West Indian dominoes gamers dismayed by noise ban in London sq. | London

A Thursday afternoon at Maida Hill market sq. is crammed with pensioners fortunately chatting and enjoying playing cards whereas having fun with the sunshine.

However, over the previous yr the sq. has been on the centre of an ongoing row between a few of its regulars and Westminster council.

Last yr, Ernest Theophile, a 73-year-old black man who commonly performs dominoes with different locals within the space, was summoned to court docket by the council and accused of being too noisy and inflicting a disturbance.

This resulted within the council initially being granted a particular injunction that banned social gatherings. Although the injunction was overturned shortly afterwards, Theophile and his mates may nonetheless face jail in the event that they breach a court docket order by “playing loud amplified music, drinking alcohol and shouting and swearing”.

“The square is very important to me. I come here virtually seven days a week,” mentioned Theophile. “I’ve grown up there all my life so I don’t know any other. To me, it’s like home away from home.”

For Theophile, the sq. is a haven for older folks, primarily from a West Indian and minority ethnic background, to seek out firm and spend time with likeminded people. According to Theophile, they don’t have interaction in delinquent behaviour resembling ingesting, shouting or swearing. Rather the primary goal of their gatherings is to play dominoes with each other, a culturally important pastime within the West Indian group.

“The loneliness was one of the biggest factors as to why we gathered there. That’s why the square was ideal for us,” Theophile mentioned. “Sometimes the younger generation come here and congregate, but we just want a place where we can socialise and play a few games to pass the time.”

Theophile’s barrister has argued that the court docket order, which threatened jail sentences, is “likely to be indirectly discriminatory”.

“An injunction restraining the activities of a minority of black people in a public square where there is a theoretical power of arrest and sanction of imprisonment is indirectly discriminatory,” Tim James-Matthews advised Central London county court docket.

Theophile believes that being taken to court docket was “absolutely racially motivated”. He mentioned: “It’s because it’s mainly groups of ethnic minorities who come here, and that’s the reason why I think they wanted us out.”

Although Westminster council have claimed that they’ve provided a free house the place dominoes could possibly be performed, that is one thing which has been denied by Theophile and different locals.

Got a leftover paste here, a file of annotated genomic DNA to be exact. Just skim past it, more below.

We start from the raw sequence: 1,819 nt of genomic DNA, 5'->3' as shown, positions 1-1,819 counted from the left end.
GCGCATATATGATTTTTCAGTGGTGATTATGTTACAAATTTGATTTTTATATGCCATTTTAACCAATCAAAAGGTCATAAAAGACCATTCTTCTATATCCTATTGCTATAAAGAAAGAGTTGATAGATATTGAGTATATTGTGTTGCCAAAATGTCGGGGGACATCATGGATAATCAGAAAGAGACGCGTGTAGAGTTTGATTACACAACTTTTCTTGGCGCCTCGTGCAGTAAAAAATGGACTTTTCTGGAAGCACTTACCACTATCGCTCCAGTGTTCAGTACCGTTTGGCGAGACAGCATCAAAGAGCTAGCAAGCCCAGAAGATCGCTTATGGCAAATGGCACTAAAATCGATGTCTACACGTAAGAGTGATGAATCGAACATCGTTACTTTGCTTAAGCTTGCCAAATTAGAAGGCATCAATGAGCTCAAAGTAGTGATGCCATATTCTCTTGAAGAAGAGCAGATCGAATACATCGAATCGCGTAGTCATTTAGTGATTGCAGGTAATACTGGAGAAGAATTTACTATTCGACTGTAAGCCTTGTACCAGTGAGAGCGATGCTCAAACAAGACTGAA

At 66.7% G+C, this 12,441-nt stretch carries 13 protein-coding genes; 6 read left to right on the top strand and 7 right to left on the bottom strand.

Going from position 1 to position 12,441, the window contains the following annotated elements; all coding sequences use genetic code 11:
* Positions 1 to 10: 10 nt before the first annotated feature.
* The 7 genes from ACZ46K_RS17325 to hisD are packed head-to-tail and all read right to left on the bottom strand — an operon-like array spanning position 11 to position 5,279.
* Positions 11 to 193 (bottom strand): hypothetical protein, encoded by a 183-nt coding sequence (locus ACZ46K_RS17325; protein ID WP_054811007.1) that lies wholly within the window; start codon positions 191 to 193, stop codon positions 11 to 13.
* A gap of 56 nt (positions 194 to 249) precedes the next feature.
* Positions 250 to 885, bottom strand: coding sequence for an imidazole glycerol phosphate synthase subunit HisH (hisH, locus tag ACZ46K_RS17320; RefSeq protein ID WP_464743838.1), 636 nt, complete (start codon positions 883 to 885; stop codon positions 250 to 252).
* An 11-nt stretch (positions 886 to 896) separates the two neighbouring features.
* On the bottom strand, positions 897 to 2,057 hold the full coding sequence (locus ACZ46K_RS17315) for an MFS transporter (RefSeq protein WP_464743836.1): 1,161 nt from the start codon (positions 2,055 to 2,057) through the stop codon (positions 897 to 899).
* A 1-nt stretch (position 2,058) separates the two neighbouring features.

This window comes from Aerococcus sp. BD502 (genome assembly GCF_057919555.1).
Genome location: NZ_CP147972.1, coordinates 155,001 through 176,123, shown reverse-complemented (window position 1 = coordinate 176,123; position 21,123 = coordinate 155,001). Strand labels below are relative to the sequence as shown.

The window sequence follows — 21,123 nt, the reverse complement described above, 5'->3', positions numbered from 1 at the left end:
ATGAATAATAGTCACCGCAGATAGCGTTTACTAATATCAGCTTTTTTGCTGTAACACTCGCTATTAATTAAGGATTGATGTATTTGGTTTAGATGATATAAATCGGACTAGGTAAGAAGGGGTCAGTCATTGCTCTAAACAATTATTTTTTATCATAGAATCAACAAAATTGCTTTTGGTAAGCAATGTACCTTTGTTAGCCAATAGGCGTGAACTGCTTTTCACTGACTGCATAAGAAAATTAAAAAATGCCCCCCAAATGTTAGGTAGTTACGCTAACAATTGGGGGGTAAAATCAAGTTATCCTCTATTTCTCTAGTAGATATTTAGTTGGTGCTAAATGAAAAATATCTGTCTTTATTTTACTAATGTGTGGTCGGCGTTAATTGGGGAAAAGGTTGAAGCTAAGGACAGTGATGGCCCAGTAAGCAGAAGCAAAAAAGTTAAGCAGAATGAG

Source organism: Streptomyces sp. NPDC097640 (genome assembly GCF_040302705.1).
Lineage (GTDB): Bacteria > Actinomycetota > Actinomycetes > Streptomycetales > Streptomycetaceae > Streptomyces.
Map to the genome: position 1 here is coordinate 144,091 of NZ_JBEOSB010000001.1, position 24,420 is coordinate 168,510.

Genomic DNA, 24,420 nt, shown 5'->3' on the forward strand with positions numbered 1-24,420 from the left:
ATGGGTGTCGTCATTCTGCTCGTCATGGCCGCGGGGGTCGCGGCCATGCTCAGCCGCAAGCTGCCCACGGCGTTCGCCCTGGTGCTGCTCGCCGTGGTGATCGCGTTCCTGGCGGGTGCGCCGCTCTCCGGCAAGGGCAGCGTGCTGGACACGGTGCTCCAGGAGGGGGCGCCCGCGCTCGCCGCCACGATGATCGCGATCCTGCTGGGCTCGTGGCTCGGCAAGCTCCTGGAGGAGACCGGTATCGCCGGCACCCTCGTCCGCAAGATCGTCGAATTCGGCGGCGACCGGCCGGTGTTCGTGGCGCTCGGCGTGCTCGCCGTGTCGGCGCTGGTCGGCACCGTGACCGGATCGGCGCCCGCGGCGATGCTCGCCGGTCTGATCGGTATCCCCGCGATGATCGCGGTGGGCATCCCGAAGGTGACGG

Tony Edwards, who’s in his 60s and has been dwelling within the space for greater than half a century, agrees the sq. is just a spot the place many individuals from the West Indian group come to “mingle and socialise”.

“I go to work, and when I finish work, I come back here to socialise,” he mentioned. “I’m here all the time, seven days a week.” He added: “All we do here is play a little cards, a little dominoes. That’s all we do, we don’t trouble anybody. We’re peaceful, we’re a family.”

Others say the truth that many pensioners use the sq. as a social hub is a results of a scarcity of group areas within the space. “We have no where else to go and gather,” mentioned Ashworth, a retired safety officer who commonly visits the sq.. “We only really have this place here, where we can sit outside and play a little dominoes, or a little backgammon too. We’ve been to the council so many times to ask them to give us a place, but we still only have this square.”

“The square is used by many different people because there’s nothing here for anybody,” mentioned Jacqui Haynes, a group organiser primarily based in Maida Hill.

Jacqui Haynes
Jacqui Haynes. Photograph: Linda Nylind/The Guardian

Haynes, who runs a meals financial institution primarily based in St Peter’s Church in Maida Hill, says she and different native folks have commonly approached Westminster metropolis council concerning the lack of social and group areas within the space.

“There are a lot of older people who go to the square not because they necessarily want to, but who go there because there’s nowhere else,” Haynes mentioned. “I’ve been battling with the council to provide social activities so that the people that don’t want to be there necessarily won’t have to. But people go there because there’s nowhere else.”

A Westminster council spokesperson mentioned: “Claims that Westminster city council has banned anyone in the square from playing dominos and backgammon are untrue.

“The order applies to amplified noise and assorted antisocial and illegal activities, such as urinating and drug dealing, that the local community has seen taking place in and around the local area.

“Since the introduction of the court order this public realm has held a number of family-friendly community events, that had previously not been able to take place.”

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